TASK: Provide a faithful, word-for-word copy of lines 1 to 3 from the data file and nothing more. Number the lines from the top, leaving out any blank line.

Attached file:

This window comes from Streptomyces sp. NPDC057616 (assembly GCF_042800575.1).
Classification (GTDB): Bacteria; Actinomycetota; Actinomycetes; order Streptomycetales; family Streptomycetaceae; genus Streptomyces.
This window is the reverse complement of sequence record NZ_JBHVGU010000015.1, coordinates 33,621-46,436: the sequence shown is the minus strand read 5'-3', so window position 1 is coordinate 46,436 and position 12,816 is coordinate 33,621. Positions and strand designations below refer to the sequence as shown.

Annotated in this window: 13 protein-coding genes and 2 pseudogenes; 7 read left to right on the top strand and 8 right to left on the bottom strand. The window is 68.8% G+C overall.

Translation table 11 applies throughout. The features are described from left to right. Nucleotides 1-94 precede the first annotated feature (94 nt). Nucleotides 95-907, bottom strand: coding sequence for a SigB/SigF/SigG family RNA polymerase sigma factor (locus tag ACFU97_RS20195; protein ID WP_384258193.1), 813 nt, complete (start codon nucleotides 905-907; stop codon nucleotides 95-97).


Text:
This window comes from Streptomyces sp. NPDC057616 (assembly GCF_042800575.1).
Classification (GTDB): Bacteria; Actinomycetota; Actinomycetes; order Streptomycetales; family Streptomycetaceae; genus Streptomyces.
This window is the reverse complement of sequence record NZ_JBHVGU010000015.1, coordinates 33,621-46,436: the sequence shown is the minus strand read 5'-3', so window position 1 is coordinate 46,436 and position 12,816 is coordinate 33,621. Positions and strand designations below refer to the sequence as shown.